"The analysis of the majority opinion in Puttaswamy (Aadhaar-5J.) in relation to the second question, i.e., whether the Aadhaar Act was a 'Money Bill' under Article 110 has been doubted by a coordinate bench in Rojer Mathew, when the first question was referred to a larger bench. The larger bench has not been constituted, and is yet to make a determination. Dismissing the present batch of review petitions at this stage – a course of action adopted by the majority – would place a seal of finality on the issues in the present case, without the 14 Court having the benefit of the larger bench's consideration of the very issues which arise before us. The correctness of Puttaswamy (Aadhaar-5J.) on issues pertaining to, and arising from, the certification of a Bill as a 'Money Bill' by the Speaker of the House of People has been doubted by a co-ordinate Constitution Bench in Rojer Mathew. With the doubt expressed by another Constitution Bench on the correctness of the very decision which is the subject matter of these review petitions, it is a constitutional error to hold at this stage that no ground exists to review the judgment. The larger bench's determination would have an undeniable impact on the validity of the reasons expressed in Puttaswamy (Aadhaar-5J.), on the constitutional issues pertaining to and arising out of the certification by the Speaker of the House of People. The failure to recontextualize the decision of the larger bench with regard to the Aadhaar Act being a 'Money Bill' under Article 110(1) will render it a mere academic exercise."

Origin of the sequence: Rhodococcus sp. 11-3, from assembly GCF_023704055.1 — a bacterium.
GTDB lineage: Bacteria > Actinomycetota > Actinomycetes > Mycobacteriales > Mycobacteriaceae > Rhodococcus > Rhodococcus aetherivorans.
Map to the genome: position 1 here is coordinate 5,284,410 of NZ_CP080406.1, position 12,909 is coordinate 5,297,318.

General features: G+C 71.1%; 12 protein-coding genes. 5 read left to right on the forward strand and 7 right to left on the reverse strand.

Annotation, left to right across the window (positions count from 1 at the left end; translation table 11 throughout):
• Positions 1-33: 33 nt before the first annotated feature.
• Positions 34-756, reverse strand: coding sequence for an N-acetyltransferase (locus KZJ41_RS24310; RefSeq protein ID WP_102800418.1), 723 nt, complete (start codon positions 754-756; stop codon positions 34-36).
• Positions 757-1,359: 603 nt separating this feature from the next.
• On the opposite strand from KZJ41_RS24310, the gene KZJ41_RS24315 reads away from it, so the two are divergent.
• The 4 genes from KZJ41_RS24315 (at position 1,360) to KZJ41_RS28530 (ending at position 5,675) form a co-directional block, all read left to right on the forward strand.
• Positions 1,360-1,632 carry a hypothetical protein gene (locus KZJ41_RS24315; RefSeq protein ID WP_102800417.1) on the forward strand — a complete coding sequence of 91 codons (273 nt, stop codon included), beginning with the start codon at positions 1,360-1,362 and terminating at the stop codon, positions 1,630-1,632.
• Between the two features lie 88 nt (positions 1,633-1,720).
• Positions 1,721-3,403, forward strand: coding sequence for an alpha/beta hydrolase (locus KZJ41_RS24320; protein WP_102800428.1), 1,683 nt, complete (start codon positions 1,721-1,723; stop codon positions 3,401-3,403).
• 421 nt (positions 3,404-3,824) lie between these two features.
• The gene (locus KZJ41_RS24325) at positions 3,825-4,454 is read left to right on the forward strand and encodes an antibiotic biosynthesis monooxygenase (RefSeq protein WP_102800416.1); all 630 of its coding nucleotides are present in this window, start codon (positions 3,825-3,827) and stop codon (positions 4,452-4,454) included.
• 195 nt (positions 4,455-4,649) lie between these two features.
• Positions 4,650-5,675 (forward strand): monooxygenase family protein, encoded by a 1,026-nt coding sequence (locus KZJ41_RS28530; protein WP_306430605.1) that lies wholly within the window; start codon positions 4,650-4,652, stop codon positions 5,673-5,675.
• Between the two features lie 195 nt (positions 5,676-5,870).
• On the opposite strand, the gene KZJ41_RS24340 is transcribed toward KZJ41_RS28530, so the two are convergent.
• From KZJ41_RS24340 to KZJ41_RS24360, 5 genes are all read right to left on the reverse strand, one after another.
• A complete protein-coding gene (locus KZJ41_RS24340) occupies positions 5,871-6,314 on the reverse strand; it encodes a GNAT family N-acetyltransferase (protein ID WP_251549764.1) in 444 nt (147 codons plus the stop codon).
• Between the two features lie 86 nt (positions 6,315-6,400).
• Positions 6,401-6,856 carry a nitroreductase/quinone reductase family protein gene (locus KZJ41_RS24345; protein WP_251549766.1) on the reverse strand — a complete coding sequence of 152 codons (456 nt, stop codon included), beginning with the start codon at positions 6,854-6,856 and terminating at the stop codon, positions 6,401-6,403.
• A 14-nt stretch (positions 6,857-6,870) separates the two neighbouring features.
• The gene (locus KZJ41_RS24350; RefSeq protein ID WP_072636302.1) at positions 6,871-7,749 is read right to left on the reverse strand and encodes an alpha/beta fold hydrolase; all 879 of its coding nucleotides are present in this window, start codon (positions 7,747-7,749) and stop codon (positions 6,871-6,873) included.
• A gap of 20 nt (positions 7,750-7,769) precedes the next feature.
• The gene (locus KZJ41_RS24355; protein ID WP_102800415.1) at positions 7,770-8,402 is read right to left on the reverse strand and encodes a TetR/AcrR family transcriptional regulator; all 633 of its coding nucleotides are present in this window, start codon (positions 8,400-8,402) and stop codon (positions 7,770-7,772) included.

The judge further opined that since these review petitions have continued to remain pending for a long time until now, it s a strong reason not to dismiss them pending the decision of the larger bench. He also referred to observation in Kantaru Rajeevaru (Right to Religion, In re-9 J.) (2) v Indian Young Lawyers Assn. [Sabarimala Reference] that reference of questions of law can be made in any pending proceeding before this Court, including the instant review proceedings, to meet the ends of justice.